I'm rather well versed in desktops but not laptops. Still, i'm gonna say that this is a common trait in both in that Celerons are simply NOT worth it. Most ppl would be better served in getting a low end Pentium 4 (for desktops) than use a Celeron, even if they use PCs for just the basics like word processing, surfing, and photo viewing. Celerons are really for businesses that wanna save $$. For a home user, an extra $50 to $200 isn't much to get a Pentium 4 or Pentium 3/4 M processor for laptops, but businesses have to buy computers for up to hundreds and even thousands of employees, so the savings do add up in the latter case.
256MB used to be the 'norm' for basic winXP users. Lately, it has gone up to 512MB, so I'd say have at least that much.
Going back to your first post, 256MB would actually be sufficient for..... ''Would be used for surfing, email, MS Word, etc'', but 512MB oughtta allow for better performance and more windows/applications running at once. 1GB seems kinda over kill for just those uses mentioned above. If she plans to go more into more heavier tasks (perhaps database apps, mp3 encoding) or medium resource hogging games, 1GB would be a better investment
1GB is the new minimum RAM for gamers, with some gamers going up to 2GB+.
I'm not sure on the prices to upgrade to 1GB of RAM, but if your new notebook lets you add RAM yourself and has the extra memory slot(s) for it, you can visit www.crucial.com and see how much RAM costs if you bought it and installed it yourself. Installing your own system RAM is usually cheaper than having it factory installed. Crucial.com has pull down menus. Just find your make and model of laptop there once you know what it is and see what capacity RAM sticks are available and at what prices. There are also FAQs and other resources to any other questions you may have about RAM, laptops, and how to add the RAM to a laptop.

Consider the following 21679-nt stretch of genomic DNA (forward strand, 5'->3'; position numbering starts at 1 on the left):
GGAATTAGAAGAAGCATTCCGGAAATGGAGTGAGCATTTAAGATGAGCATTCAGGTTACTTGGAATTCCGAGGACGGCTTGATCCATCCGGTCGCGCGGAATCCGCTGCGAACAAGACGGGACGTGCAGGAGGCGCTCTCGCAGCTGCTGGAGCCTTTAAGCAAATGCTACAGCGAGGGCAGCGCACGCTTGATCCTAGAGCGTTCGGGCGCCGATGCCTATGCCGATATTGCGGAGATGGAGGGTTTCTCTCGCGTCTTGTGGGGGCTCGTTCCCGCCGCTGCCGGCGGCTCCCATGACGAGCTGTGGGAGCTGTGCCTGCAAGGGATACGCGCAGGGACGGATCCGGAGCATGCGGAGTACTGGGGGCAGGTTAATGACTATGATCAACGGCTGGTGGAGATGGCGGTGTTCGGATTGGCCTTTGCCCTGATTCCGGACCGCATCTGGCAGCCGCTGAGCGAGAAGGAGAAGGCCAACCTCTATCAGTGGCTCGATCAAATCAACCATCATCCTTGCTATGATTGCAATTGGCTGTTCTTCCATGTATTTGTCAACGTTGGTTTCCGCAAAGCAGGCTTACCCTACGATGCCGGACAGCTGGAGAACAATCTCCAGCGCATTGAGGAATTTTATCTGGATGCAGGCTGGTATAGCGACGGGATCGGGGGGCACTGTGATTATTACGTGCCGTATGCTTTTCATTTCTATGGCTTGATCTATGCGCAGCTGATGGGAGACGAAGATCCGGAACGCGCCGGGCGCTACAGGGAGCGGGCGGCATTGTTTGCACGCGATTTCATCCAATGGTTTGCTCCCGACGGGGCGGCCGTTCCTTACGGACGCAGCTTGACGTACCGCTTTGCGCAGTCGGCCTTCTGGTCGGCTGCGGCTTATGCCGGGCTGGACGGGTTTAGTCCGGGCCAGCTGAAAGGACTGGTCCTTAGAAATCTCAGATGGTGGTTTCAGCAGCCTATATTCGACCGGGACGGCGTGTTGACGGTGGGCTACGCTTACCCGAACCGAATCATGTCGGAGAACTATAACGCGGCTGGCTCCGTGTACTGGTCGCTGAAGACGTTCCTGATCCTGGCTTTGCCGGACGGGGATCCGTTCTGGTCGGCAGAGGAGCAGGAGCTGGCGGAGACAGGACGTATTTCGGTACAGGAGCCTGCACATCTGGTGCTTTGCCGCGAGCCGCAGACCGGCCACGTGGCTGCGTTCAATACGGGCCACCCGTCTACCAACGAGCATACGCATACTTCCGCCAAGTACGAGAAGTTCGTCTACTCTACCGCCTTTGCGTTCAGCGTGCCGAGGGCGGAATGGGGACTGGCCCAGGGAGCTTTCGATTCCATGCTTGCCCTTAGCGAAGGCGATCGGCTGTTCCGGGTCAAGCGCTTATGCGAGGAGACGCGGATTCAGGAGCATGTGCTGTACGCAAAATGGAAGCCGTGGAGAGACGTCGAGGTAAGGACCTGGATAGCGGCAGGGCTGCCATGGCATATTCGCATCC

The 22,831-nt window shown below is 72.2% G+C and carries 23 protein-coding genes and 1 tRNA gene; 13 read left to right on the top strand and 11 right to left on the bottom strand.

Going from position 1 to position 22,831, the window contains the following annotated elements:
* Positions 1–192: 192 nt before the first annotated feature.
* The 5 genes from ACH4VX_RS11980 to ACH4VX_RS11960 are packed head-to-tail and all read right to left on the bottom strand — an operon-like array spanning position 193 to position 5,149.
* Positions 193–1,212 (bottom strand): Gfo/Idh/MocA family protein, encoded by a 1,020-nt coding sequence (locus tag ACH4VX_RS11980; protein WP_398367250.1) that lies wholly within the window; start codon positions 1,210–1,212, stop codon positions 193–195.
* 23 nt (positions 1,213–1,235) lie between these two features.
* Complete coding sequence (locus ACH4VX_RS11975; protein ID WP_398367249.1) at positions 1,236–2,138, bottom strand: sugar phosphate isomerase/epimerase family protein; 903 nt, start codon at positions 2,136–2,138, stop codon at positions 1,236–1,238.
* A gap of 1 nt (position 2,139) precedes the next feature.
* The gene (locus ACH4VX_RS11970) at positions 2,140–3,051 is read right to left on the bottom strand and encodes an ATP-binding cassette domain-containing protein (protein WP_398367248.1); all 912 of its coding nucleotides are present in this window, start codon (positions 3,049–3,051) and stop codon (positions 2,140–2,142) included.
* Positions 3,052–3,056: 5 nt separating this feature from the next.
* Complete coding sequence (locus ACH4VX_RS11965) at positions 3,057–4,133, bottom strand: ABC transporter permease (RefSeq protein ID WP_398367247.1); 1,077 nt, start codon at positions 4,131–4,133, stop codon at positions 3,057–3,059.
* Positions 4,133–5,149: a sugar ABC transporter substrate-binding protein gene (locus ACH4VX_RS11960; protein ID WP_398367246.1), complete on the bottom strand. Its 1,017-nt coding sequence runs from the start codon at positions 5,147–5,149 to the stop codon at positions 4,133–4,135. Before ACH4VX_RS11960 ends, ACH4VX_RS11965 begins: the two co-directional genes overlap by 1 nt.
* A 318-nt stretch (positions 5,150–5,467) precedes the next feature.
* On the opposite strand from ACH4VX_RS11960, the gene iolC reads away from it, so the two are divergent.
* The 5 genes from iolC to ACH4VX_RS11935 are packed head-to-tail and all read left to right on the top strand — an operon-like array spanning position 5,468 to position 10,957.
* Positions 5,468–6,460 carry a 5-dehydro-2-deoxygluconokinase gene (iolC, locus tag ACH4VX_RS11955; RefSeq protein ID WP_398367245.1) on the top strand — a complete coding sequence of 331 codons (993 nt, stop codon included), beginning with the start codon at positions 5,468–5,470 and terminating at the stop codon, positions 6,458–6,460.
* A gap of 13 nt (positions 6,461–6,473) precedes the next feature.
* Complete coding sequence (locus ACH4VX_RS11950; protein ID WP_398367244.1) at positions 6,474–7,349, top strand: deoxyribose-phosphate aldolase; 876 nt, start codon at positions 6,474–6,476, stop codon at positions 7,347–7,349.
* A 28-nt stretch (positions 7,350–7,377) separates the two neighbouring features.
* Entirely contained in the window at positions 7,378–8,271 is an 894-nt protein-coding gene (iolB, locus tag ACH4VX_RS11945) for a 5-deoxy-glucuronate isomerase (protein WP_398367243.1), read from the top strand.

Widescreen seems to be the rage these days. Movies and games that support this look nicer. I can see Word and Surfing looking nicer on laptop screens as well. Since they tend to be smaller than desktop monitors, the extra space in widescreen for laptops can make a nice difference.
As far as quality goes, there's stuff like UGA WXGA(?), and frankly, I can't remember if these refer to the screens resolution or the screens brightness/color saturation/angle viewability, but keep in mind the nicer down the line, it's gonna be more expensive of course. Try doing some research on these screen types for more details. Then consider walking into retail stores like Staples or Sams Club and see if you can view these screen types side by side for comparisons.
And yeah, I would recommend going into a store and ''trying out'' laptops in person. You can see how well the screen looks, how the keyboard feels, how cheap or well the construction is, and how heavy it feels (if it isn't tethered down by anti-theft devices).
110 lbs!? <whistling>..... Anyways, I can't recommend a particular Thinkpad, but keep in mind laptops are ultraportable and as light as 3lbs, to powerful full desktop replacements as heavy as 13lbs. For all the features you want, 5 to 7 lbs may be a good compromise, altho everyone has their own capabilities of handling heavy objects. It also boils down to having built-in wifi, drives, swappable drives, etc.
Don't know much about thinkpad specifics, so can't answer this.
Hope this helps. Good luck and try to let us know what u end up getting!